Rideshare apps like Uber and Lyft have sprung onto the transportation scene only in the last decade or so. For a fare competitive with that of a taxicab, you can get from point A to point B simply by tapping and swiping on your phone a few times. Of course, when ridesharing’s popularity rose as a viable option, the safety of allowing a stranger to drive civilians around was on the mind of a lot of potential riders. After all, how are you to know whether this driver has a valid license? Suppose you were to get into an accident, and the driver didn’t have insurance? But Uber and Lyft both performed (and continue to perform) standard background checks on their drivers as well as yearly submissions of license registration confirmation. Over time, riders have come to see ridesharing as virtually no different than the usual private transportation services available to them.
THEN THERE WAS COVID-19
As it has done with nearly every organization and company, the spread of the novel coronavirus has disrupted the flow of transportation services. The close-quarters nature of rideshare app services has people wondering, though, how safe is this service?
Even with a mask, the proximity of the driver to the riders is enough to cause concern. A survey taken immediately following the initial COVID-19 lockdown found that over 50 percent of the nearly 2,000 participants said they were much less likely to use Uber and Lyft services if the coronavirus had spread to their community.
UBER STARTS TO MOVE IN RESPONSE TO THE VIRUS
As of late May 2020, Uber had distributed over $19 million in financial assistance. They also sent out personal protective equipment to nearly a half-million drivers. Today, Uber and other rideshare companies continue to take precautions and supply their drivers with the resources necessary to safely provide transportation services and deliveries.
But is it enough? These companies may supply resources and communicate with their drivers but, at the end of the day, many of their drivers are contractors. Uber is not obligated to have the same authoritative relationship with their drivers as a corporation with full-time employees might.
USING AN UBER VS. USING PUBLIC TRANSPORTATION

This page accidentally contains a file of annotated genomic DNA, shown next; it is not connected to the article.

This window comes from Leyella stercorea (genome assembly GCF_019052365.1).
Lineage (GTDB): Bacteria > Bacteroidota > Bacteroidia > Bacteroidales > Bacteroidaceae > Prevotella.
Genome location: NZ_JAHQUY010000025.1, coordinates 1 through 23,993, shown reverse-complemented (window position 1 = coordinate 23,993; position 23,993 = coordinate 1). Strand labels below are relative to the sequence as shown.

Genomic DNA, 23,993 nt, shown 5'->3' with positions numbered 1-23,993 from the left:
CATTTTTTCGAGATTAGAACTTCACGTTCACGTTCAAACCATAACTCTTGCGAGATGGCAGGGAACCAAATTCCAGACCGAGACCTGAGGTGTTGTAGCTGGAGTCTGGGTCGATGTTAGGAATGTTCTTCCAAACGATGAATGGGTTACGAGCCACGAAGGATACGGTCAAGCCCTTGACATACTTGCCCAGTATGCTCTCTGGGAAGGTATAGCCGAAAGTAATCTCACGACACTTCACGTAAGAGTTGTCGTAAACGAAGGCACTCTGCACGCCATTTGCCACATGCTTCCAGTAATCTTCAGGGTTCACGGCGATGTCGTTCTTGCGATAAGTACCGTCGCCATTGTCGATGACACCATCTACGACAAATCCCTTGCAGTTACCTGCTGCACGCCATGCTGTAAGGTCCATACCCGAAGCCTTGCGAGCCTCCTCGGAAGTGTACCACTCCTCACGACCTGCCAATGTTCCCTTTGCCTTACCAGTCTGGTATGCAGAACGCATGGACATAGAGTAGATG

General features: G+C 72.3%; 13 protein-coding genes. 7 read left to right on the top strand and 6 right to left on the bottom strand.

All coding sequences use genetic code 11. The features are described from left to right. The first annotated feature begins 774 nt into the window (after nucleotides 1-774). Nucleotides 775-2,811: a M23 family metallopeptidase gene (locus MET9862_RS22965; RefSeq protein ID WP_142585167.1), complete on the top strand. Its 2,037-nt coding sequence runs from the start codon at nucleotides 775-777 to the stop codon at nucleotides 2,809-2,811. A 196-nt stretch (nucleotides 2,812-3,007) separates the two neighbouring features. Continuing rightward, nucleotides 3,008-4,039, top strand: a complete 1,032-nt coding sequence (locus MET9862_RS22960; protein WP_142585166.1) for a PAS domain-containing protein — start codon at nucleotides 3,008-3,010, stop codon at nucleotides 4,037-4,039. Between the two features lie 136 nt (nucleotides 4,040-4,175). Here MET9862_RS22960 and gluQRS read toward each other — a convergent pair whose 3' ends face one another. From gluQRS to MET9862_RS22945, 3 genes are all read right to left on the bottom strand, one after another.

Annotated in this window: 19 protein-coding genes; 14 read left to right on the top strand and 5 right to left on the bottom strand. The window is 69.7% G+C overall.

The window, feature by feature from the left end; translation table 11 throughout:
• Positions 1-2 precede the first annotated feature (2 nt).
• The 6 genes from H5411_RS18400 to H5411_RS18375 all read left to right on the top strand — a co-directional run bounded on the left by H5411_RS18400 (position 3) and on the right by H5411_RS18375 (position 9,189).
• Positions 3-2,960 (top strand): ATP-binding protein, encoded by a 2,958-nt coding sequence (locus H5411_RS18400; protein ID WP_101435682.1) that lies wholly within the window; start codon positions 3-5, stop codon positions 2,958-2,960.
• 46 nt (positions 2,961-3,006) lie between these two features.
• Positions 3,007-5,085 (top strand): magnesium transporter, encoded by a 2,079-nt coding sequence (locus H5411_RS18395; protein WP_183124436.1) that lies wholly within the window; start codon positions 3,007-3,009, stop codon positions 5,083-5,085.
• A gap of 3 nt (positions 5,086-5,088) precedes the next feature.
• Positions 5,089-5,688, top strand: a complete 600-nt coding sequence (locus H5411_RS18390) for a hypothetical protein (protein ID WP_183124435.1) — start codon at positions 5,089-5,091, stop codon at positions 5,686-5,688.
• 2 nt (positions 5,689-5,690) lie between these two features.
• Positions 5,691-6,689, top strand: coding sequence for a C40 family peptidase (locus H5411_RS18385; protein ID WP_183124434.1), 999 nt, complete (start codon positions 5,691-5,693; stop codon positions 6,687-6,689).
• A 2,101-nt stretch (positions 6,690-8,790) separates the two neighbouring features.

Despite the pandemic, the world must continue spinning. People have jobs to do and vital errands to run. For this reason, Miami public transportation services have regulations in place to potentially provide safe options for you and your loved ones. Regulations and adjustments for Miami public transportation include:
- Social distancing signs inside Metrobuses
- An increase in cleaning schedules
- Employees 65 years and older received an offer to stay at home with pay or even work from home
- Maximum occupancy of 16 passengers for each 40-foot bus
- Maximum occupancy of 36 passengers for each 60-foot articulated bus
- Standby buses are ready should routes become overcrowded
- The installation of protective shields in special transportation services
Whether public transportation is actually safer than Uber in the time of COVID-19 is a complicated question. Though, based on systems in place and the statuses of the employees, it stands to reason that Miami public transportation services are more likely to uphold accountability when sanitizing and adhering to coronavirus guidelines. After all, public transportation is driven by state funding and therefore held accountable by the people of Florida.
While rideshare companies may take necessary—and similar—precautions as public transportation, riders are ultimately trusting that their Uber driver is adhering to those precautions and doing their part to keep a safe environment.
WHO IS LIABLE IF I CONTRACT COVID-19 FROM AN UBER DRIVER?
Uber has a $1 million policy for personal injuries when their drivers are active and en route to a rider or taking that rider to their destination. While that is good news for individuals who suffer injuries in an Uber accident, who is liable when an Uber driver spreads COVID-19 to a passenger? This is when matters of negligence come into play.
Every driver has a duty to provide a safe trip to their prospective passengers and if they fail to live up to that duty, they may be considered negligent. But the truth of the matter is usually more complex and there is simply no clear-cut answer to questions of liability in an Uber accident.
Because every trip comes with its own unique circumstances, your best chance of understanding liability in a rideshare case is by turning to an Uber accident attorney who can shed light on whether you have a claim.
GET TO KNOW OUR MIAMI CAR ACCIDENT LAWYERS
Led by founding attorney, Scott Aigen, Esq., Aigen Injury Law provides personal injury and wrongful death representation to clients throughout the Miami area. We offer free case evaluations and we do not collect attorney fees unless you recover compensation for your losses. Our attorneys have a track record of success and Mr. Aigen has been given distinction by the Florida Super Lawyers association.